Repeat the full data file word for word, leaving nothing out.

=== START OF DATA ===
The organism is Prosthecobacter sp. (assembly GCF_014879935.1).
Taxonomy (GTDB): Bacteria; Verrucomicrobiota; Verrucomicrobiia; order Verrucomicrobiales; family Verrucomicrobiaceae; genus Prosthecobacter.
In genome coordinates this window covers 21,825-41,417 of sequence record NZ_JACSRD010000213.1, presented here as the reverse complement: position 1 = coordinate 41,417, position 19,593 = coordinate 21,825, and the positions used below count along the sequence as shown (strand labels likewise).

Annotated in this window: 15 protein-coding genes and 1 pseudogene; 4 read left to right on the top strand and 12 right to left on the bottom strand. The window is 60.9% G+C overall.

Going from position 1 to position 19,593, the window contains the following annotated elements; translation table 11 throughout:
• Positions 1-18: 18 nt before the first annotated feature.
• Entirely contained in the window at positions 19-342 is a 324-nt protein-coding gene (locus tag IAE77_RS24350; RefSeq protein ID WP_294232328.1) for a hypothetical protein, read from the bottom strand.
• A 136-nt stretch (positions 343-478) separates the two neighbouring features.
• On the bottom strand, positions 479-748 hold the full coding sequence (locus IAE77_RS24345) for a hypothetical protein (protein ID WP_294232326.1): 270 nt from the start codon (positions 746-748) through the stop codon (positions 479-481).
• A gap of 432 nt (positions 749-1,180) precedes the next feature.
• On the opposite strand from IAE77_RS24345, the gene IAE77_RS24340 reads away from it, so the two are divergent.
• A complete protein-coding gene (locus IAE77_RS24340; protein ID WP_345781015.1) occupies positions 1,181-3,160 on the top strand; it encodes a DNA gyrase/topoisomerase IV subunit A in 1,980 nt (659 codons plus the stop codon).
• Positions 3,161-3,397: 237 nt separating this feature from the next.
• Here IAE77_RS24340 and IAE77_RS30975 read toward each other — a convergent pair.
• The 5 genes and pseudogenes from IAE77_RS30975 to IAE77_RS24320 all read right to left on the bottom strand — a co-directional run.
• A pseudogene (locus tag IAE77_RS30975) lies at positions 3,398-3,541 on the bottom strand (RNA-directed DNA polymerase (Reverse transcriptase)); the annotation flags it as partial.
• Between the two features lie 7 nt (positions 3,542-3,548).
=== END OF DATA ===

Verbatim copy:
The organism is Prosthecobacter sp. (assembly GCF_014879935.1).
Taxonomy (GTDB): Bacteria; Verrucomicrobiota; Verrucomicrobiia; order Verrucomicrobiales; family Verrucomicrobiaceae; genus Prosthecobacter.
In genome coordinates this window covers 21,825-41,417 of sequence record NZ_JACSRD010000213.1, presented here as the reverse complement: position 1 = coordinate 41,417, position 19,593 = coordinate 21,825, and the positions used below count along the sequence as shown (strand labels likewise).

Annotated in this window: 15 protein-coding genes and 1 pseudogene; 4 read left to right on the top strand and 12 right to left on the bottom strand. The window is 60.9% G+C overall.

Going from position 1 to position 19,593, the window contains the following annotated elements; translation table 11 throughout:
• Positions 1-18: 18 nt before the first annotated feature.
• Entirely contained in the window at positions 19-342 is a 324-nt protein-coding gene (locus tag IAE77_RS24350; RefSeq protein ID WP_294232328.1) for a hypothetical protein, read from the bottom strand.
• A 136-nt stretch (positions 343-478) separates the two neighbouring features.
• On the bottom strand, positions 479-748 hold the full coding sequence (locus IAE77_RS24345) for a hypothetical protein (protein ID WP_294232326.1): 270 nt from the start codon (positions 746-748) through the stop codon (positions 479-481).
• A gap of 432 nt (positions 749-1,180) precedes the next feature.
• On the opposite strand from IAE77_RS24345, the gene IAE77_RS24340 reads away from it, so the two are divergent.
• A complete protein-coding gene (locus IAE77_RS24340; protein ID WP_345781015.1) occupies positions 1,181-3,160 on the top strand; it encodes a DNA gyrase/topoisomerase IV subunit A in 1,980 nt (659 codons plus the stop codon).
• Positions 3,161-3,397: 237 nt separating this feature from the next.
• Here IAE77_RS24340 and IAE77_RS30975 read toward each other — a convergent pair.
• The 5 genes and pseudogenes from IAE77_RS30975 to IAE77_RS24320 all read right to left on the bottom strand — a co-directional run.
• A pseudogene (locus tag IAE77_RS30975) lies at positions 3,398-3,541 on the bottom strand (RNA-directed DNA polymerase (Reverse transcriptase)); the annotation flags it as partial.
• Between the two features lie 7 nt (positions 3,542-3,548).